It’s the biggest intelligence breach in U.S. history — the leaking of more than a half million classified documents on the WikiLeaks website throughout 2010. At the center of the controversy stands Bradley E. Manning, the Army intelligence analyst who’s charged with handing them over.
Who is Bradley Manning, and what does his story tell us about how and why the secret cache of documents may have been leaked? In WikiSecrets, FRONTLINE correspondent Martin Smith gains exclusive access to those closest to Manning — including his father, close friends and his Army bunkmate — and uncovers video of Manning taken around the time of the alleged handover of classified information.
Smith also examines the events surrounding the publication of the leaked documents, interviewing key players like WikiLeaks founder Julian Assange; Assange’s former colleague Daniel Domscheit-Berg; and Adrian Lamo, a well-known figure in the cyber underground who eventually turned Manning over to the authorities and is now living in an undisclosed location over fears for his safety.
“I got the sense that Bradley was very depressed,” Lamo tells FRONTLINE of his impressions of Manning after the Army private sought him out in May 2010. During an online chat with Lamo that stretched over four days, Manning wrote: “Hillary Clinton and several thousand diplomats around the world are going to have a heart attack when they wake up one morning and find an entire repository of classified foreign policy is available, in searchable format, to the public.”
As the film tracks Manning from his deployment to Iraq through his arrest and imprisonment, several key questions emerge — among them, the shocking ease with which Manning browsed and downloaded so much classified information from Pentagon servers despite the widely available systems developed to prevent exactly this. The case presents an important cautionary note to the theory that lower-level analysts like Manning should have access to such a wide range of intelligence: “9/11 surfaced the fact that there was less than adequate sharing of information across the government,” says former Director of National Intelligence John Negroponte. “We went from a need-to-know philosophy to a need-to-share.” Former State Department official Larry Wilkerson says the government may have shared the information too widely: “Bradley Manning does not need to know what the secretary of defense said to his counterpart in Paris.”
WikiSecrets also examines the relationship between Manning and Julian Assange, the founder of WikilLeaks. In public statements, and in his interview with FRONTLINE, Assange has denied any direct contact with Manning or any WikiLeaks source. But hacker Lamo says that Manning indicated otherwise in their online chat: “He mentioned Julian Assange in the context Julian was the individual at WikiLeaks who he had initially establish contact with.”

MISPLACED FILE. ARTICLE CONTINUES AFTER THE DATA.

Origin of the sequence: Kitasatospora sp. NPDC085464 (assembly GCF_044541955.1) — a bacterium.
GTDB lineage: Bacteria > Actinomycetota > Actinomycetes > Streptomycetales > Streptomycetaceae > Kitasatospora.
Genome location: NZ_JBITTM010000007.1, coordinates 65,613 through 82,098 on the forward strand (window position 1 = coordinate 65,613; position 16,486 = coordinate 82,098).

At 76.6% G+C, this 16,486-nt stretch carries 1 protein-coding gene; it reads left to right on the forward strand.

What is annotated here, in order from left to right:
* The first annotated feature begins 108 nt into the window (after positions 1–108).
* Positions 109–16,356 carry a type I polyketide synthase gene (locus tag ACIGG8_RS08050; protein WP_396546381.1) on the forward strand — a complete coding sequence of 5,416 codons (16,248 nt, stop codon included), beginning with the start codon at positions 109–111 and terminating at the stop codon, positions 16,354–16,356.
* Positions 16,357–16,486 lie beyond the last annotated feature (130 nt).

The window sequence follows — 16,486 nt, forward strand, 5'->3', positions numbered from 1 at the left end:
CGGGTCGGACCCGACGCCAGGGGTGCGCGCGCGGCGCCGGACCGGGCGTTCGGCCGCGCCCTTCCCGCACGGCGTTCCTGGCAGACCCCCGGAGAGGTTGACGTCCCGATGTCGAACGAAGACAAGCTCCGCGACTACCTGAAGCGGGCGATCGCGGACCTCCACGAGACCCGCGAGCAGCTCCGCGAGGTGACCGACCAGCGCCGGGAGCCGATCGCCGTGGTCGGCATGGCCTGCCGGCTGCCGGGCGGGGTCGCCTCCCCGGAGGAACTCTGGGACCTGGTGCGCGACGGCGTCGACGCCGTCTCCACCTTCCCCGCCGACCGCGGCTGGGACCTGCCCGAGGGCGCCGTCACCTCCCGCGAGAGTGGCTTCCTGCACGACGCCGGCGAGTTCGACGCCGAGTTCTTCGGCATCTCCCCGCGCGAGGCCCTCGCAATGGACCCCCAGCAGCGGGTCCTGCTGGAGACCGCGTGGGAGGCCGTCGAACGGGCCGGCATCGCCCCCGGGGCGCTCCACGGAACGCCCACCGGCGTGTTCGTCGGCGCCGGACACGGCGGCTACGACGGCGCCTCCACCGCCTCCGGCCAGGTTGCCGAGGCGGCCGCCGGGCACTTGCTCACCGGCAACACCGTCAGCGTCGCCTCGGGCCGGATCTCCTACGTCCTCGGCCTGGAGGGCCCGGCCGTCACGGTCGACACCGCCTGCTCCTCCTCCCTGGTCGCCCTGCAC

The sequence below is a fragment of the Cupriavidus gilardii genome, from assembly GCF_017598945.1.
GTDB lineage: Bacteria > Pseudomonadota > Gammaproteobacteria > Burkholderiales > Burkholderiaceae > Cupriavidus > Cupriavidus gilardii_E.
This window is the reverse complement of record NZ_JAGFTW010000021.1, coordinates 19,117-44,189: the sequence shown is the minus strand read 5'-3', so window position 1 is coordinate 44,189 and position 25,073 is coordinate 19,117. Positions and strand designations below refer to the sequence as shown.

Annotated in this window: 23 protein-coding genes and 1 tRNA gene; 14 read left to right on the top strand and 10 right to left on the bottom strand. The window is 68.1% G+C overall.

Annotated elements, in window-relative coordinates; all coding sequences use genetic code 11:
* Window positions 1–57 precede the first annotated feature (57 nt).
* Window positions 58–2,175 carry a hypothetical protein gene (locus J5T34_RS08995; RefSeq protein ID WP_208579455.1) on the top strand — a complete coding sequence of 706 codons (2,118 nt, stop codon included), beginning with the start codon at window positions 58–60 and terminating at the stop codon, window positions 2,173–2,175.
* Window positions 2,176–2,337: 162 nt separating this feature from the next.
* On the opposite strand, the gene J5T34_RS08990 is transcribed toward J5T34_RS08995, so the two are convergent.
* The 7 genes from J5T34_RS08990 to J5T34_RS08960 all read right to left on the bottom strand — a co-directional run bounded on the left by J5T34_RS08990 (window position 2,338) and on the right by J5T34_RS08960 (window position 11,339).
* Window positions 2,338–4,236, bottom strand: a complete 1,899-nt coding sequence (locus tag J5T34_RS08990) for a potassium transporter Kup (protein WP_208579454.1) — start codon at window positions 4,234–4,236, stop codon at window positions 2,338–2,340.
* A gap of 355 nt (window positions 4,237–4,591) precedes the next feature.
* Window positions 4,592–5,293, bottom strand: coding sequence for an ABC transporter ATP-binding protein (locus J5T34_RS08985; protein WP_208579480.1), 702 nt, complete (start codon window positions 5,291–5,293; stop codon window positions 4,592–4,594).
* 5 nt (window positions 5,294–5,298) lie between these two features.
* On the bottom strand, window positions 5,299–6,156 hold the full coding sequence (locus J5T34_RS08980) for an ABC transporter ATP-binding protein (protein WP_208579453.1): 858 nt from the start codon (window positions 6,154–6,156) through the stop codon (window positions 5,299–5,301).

Wired.com’s Kim Zetter tells FRONTLINE of an email she received from Assange not long after the story broke. “He contacted me, and he wanted the chat logs,” she said. “He said that he needed it in order to prepare Manning’s defense. … I can only speculate, but I think that he was concerned about what was in the chat logs about himself.”
“We don’t really know whether Manning approached WikiLeaks or people around WikiLeaks or if it was the other way around,” says Eric Schmitt, the New York Times reporter first assigned by the paper to vet the leaked material. “But my theory is whichever way it is, there’s an intermediary. … So somewhere in this mix you have Manning with access to this information; you’ve got WikiLeaks and Julian Assange with the desire to get it; and you’ve got a helpful intermediary. And somewhere in between here there’s a transfer I believe takes place.”
Was Julian Assange prepared to publish some of the leaked documents without adequately redacting the names of people who could have been harmed by the disclosures? “Julian was very reluctant to delete those names, to redact them.” David Leigh of the Guardian newspaper tells FRONTLINE of meetings he attended with Assange in the run-up to publication of the war logs. “And we said: ‘Julian, we’ve got to do something about these redactions. We really have got to.’ And he said: ‘These people were collaborators, informants. They deserve to die.’ And a silence fell around the table.”
Assange maintains WikiLeaks employed a thorough “harm-minimization process,” but insiders within the organization said the redactions were carried out in haste just prior to publication.
Currently, Manning remains jailed in the Army brig in Fort Leavenworth, Kan., awaiting his first pretrial hearing this summer, and Assange lives under police watch in a home northeast of London. He tells FRONTLINE that the work of WikiLeaks continues: “History is on our side. … When you expose powerful organizations, there will be ad hominem attacks. Yes, in my personal case, they’ve been rather hard. But it’s not an unusual circumstance. … WikiLeaks is continuing to step up its publishing speed, … and it does good. We can see the effects all around us.”